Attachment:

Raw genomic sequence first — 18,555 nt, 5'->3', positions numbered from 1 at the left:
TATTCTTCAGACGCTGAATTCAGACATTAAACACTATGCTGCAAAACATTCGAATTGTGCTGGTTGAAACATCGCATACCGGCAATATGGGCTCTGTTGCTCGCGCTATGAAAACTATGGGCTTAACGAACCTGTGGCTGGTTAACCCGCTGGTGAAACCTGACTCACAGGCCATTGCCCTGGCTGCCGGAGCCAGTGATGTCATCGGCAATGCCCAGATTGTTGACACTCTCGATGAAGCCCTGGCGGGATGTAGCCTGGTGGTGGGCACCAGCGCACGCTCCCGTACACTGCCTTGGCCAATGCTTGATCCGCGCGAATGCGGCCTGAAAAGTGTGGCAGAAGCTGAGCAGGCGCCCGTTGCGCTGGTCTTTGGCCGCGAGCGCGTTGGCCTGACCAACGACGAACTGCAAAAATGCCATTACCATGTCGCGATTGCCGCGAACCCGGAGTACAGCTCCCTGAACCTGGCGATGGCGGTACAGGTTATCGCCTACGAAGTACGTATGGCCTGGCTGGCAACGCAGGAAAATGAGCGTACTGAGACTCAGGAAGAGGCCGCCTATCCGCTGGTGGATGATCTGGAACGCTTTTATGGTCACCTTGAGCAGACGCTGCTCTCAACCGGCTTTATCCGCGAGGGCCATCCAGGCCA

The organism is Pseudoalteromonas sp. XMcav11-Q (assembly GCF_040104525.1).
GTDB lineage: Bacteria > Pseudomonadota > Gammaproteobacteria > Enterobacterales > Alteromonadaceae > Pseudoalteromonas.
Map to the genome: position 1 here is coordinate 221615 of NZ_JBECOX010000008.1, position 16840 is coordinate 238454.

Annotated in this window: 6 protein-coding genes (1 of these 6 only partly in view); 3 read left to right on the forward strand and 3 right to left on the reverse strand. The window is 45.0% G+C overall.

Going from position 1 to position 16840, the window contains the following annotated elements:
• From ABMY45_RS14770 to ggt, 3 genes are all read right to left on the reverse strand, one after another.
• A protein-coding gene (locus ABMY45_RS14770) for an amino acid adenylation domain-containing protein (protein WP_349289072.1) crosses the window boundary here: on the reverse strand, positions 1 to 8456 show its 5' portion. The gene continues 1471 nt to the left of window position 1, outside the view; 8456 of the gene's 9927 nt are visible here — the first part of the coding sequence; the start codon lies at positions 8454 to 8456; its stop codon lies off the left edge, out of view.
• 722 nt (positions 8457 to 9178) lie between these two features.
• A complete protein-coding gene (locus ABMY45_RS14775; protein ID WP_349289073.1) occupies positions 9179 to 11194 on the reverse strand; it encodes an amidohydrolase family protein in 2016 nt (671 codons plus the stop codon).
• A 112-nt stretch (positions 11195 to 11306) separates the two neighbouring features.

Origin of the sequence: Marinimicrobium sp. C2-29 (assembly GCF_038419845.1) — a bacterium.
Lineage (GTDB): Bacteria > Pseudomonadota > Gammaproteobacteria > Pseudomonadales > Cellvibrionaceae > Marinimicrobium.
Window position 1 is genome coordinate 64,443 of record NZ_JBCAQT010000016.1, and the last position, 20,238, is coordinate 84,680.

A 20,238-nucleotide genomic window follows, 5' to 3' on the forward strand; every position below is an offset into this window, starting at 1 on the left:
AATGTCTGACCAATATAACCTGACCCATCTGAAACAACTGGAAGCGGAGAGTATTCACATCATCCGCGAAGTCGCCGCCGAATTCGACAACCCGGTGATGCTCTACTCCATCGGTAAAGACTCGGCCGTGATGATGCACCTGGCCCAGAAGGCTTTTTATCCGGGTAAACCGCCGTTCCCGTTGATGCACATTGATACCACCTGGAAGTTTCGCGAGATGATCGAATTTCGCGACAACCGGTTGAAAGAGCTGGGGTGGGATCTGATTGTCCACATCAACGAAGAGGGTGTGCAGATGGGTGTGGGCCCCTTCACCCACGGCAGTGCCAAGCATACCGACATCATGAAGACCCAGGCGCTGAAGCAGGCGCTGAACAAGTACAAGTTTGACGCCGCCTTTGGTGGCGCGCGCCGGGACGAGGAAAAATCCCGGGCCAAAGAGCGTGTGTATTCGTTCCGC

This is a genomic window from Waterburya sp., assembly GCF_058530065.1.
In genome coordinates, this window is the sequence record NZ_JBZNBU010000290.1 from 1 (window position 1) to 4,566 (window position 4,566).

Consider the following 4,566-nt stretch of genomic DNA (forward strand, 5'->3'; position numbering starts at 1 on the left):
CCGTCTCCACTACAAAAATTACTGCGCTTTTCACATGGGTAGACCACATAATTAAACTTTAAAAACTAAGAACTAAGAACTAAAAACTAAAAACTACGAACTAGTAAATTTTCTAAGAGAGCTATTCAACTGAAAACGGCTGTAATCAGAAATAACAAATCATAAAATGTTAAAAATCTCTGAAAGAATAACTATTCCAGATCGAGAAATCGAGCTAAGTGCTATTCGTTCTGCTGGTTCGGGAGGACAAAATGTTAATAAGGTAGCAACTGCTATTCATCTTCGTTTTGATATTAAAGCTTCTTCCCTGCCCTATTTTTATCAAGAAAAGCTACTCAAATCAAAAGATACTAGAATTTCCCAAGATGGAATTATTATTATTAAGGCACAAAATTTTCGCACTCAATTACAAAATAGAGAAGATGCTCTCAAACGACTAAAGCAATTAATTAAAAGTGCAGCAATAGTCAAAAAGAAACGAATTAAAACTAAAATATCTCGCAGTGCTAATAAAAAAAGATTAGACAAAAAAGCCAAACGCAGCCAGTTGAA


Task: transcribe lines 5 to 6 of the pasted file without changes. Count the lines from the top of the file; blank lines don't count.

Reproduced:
Map to the genome: position 1 here is coordinate 221615 of NZ_JBECOX010000008.1, position 16840 is coordinate 238454.

Annotated in this window: 6 protein-coding genes (1 of these 6 only partly in view); 3 read left to right on the forward strand and 3 right to left on the reverse strand. The window is 45.0% G+C overall.